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Star Wars and Battlefield Earth: Classic Science Fiction at Its Best

by Mike McCrory

When you think about some of the greatest science fiction books of all time, a few come to the top of the list. I can not even begin to list them as there are so many amazing stories.

However, one of the genre’s most well-known and marketed classics is Star Wars.

But what about the timeless novels? How would they measure up? Battlefield Earth, Dune, The Foundation Series, and Enders Game are just a few of my favorite sci-fi books.

While the movie franchise has a marketing budget that does not compare, I will look at the Star Wars and Battlefield Earth stories to give a sense of what makes them stand out. You can download the first 13 chapters free if you haven’t read it.

Books and Novels

Star Wars was a screenplay written by George Lucas, who hired Allan Dean Foster to novelize the early drafts of the scripts. So when you ask yourself, what book Star Wars is based on, it was actually the other way around. There are hundreds of stories in the Star Wars book series (Star Wars novels), but I am talking about the originals when Star Wars came out.

Battlefield Earth has been at the top of the book charts many times and is a beloved science fiction favorite by L. Ron Hubbard. The first edition was a New York Times bestseller for 8 weeks and hit numerous international bestseller lists (like the London Times). I can’t wait to read more novels in this universe.


You first realize that Star Wars is not in the galaxy we think of as our own.

As the beginning of the movie states, the story is set a long time ago in a galaxy far, far away.

One of the fantastic things about Battlefield Earth is that it happens in our galaxy, but in the far future (the year 3000!). Most of the story happens on Earth, but ultimately the action explodes across 16 galaxies.

Alien Species

You meet a variety of wild aliens among the Star Wars cantina characters. This is the Mos Eisley creature cantina where Hans Solo was recruited to help the rebels. That is just the beginning. Throughout the series you meet as many alien races as there are human races on Earth.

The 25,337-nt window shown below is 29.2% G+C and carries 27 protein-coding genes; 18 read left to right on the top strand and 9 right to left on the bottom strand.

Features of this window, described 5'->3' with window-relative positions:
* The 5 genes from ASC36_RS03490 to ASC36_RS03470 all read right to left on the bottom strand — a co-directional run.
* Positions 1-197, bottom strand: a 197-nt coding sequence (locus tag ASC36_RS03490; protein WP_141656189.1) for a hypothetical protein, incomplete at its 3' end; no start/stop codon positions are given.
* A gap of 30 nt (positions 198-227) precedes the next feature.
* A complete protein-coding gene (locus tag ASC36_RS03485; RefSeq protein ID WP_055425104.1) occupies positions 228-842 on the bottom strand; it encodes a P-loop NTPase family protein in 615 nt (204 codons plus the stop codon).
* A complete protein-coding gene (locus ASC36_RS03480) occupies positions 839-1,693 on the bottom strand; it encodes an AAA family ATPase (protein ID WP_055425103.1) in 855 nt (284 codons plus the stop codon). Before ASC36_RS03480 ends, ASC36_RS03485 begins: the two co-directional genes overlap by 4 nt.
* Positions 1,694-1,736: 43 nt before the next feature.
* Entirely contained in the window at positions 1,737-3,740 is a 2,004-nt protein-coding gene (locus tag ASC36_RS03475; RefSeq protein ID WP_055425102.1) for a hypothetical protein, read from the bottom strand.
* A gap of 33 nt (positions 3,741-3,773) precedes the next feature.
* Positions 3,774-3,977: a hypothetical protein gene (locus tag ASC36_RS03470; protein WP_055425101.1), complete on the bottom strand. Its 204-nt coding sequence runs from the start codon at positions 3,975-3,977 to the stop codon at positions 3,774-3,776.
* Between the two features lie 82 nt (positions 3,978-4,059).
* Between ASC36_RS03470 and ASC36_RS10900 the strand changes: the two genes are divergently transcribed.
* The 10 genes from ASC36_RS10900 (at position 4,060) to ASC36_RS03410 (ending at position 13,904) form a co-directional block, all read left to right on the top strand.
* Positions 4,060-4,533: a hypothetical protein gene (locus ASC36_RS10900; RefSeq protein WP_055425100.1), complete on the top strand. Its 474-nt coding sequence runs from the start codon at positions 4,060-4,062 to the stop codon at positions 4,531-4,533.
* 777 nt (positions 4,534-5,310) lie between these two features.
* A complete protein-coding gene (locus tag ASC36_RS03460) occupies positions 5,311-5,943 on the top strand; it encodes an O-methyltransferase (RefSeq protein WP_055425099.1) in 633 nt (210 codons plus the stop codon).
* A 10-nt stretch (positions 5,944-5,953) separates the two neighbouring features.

In Battlefield Earth, there is a conference with alien emissaries that, instead of laughing at the crazy alien species, you are on the edge of your seat. The entire battle for Earth could be lost in that conference room. Epic in scope while totally riveting.

Good Vs. Evil

In the Star Wars universe, the special powers of the Jedi Force are at the root of everything that is happening—good and evil.

You have your heroes and your traditional bad guys, like Darth Vader, who battle for control of the galaxy.

You have the rebels and Jedi battling for good and to protect all the people in that same galaxy.

And, of course, there is the ultimate evil—the evil dark side of the force—trying to control the universe. I don’t mean to oversimplify. The Star Wars universe is very complex on multiple levels.

In Battlefield Earth, the hero is Jonnie Goodboy Tyler. Like on Luke Skywalker’s home planet, you first meet him in a desolate area off the beaten path. Their beginnings give them both a feeling of a Western (that is why the term “space western” is sometimes used to refer to both of these stories).

Jonnie must rally the scattered remnants of humanity to fight for their freedom against the alien might of the Psychlo Empire. You come to realize as the story unfolds that the advanced alien technology and weapons, and their wickedness, make freedom all but impossible.


While Battlefield Earth is science fiction, many aspects will make you wonder what part of it is fiction as it is so realistic.

It is all written from a “what would you do if this really happened” frame of mind.

The tactics Jonnie uses to battle the Psychlos (the aliens who invaded Earth 1000 years before he was born) can be used today. It is mind-bending because you can’t find fault in his tactics. If this were a real story, this would be required reading at any military Academy (maybe it should be anyway).